I. noun Etymology: Middle English, from Anglo-French estraié, past participle of estraier Date: 13th century 1. a. a domestic animal that is wandering at large or is lost b. a person or thing that strays 2. [Middle English, from straien to stray] archaic the act of going astray II. intransitive verb Etymology: Middle English straien, from Anglo-French estraier, from Vulgar Latin *extravagare, from Latin extra- outside + vagari to wander — more at extra- Date: 14th century wander: as a. to wander from company, restraint, or proper limits b. to roam about without fixed direction or purpose c. to move in a winding course ; meander d. to move without conscious or intentional effort <
eyes straying absently around the room
e. to become distracted from an argument or chain of thought <
strayed from the point
f. to wander accidentally from a fixed or chosen route g. err, sinstrayer noun III. adjective Date: 1589 1. having strayed or escaped from a proper or intended place <
a stray dog
hit by a stray bullet
fixed a few stray hairs
2. occurring at random or sporadically <
a few stray thoughts
3. not serving any useful purpose ; unwanted <
stray light

New Collegiate Dictionary. 2001.

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  • Stray — may refer to: * A feral (abandoned or escaped) domestic animal. * Any object or person unintentionally in the wrong place. * Stray or The Stray an area of open land in York, Harrogate, and Redcar.Music * Stray FM an Independent Local Radio… …   Wikipedia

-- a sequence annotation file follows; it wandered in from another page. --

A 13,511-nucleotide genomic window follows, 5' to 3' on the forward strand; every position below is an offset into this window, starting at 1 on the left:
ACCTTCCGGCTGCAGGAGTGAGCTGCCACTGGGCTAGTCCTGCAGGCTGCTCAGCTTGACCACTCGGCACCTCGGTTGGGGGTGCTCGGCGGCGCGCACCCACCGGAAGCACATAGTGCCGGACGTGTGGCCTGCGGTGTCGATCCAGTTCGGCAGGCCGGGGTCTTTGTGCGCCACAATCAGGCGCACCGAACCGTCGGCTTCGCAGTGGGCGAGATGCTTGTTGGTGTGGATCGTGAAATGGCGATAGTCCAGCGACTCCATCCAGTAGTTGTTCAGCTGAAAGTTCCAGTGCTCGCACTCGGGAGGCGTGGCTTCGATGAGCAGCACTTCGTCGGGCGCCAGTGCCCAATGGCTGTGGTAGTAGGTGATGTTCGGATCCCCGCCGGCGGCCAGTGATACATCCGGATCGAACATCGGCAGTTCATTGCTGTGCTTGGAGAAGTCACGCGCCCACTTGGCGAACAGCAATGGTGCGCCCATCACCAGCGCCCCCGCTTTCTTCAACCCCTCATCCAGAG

• Stray — Stray, v. i. [imp. & p. p. {Strayed}; p. pr. & vb. n. {Straying}.] [OF. estraier, estraer, to stray, or as adj., stray, fr. (assumed) L. stratarius roving the streets, fr. L. strata (sc. via) a paved road. See {Street}, and {Stray}, a.] 1. To… …   The Collaborative International Dictionary of English

  • Stray — Stray, a. [Cf. OF. estrai[ e], p. p. of estraier. See {Stray}, v. i., and cf. {Astray}, {Estray}.] Having gone astray; strayed; wandering; as, a strayhorse or sheep. [1913 Webster] {Stray line} (Naut.), that portion of the log line which is… …   The Collaborative International Dictionary of English

  • Stray — Жанр Электронная музыка, эмбиент, electro industrial Годы С 2008 Стр …   Википедия

  • Stray — Álbum de Aztec Camera Publicación Junio de 1990 Género(s) Rock Duración 41:11 Discográfica …   Wikipedia Español

  • Stray — Stray, v. t. To cause to stray. [Obs.] Shak. [1913 Webster] …   The Collaborative International Dictionary of English

  • Stray — Stray, n. 1. Any domestic animal that has an inclosure, or its proper place and company, and wanders at large, or is lost; an estray. Used also figuratively. [1913 Webster] Seeing him wander about, I took him up for a stray. Dryden. [1913… …   The Collaborative International Dictionary of English

  • stray — [adj] abandoned, wandering devious, erratic, homeless, lost, roaming, roving, vagrant; concept 583 stray [v1] deviate, err circumlocute, depart, digress, divagate, diverge, do wrong, excurse, get off the subject*, get off the track*, get… …   New thesaurus

  • stray — stray; stray·er; …   English syllables

  • stray — ► VERB 1) move away aimlessly from a group or from the right course or place. 2) (of the eyes or a hand) move idly in a specified direction. 3) informal be unfaithful to a spouse or partner. ► ADJECTIVE 1) not in the right place; separated from a …   English terms dictionary

  • stray — [strā] vi. [ME straien < OFr estraier < estrée, road, street < LL strata,STREET] 1. to wander from a given place, limited area, direct course, etc., esp. aimlessly; roam; rove 2. to go wrong; be in error; deviate (from what is right) 3.… …   English World dictionary

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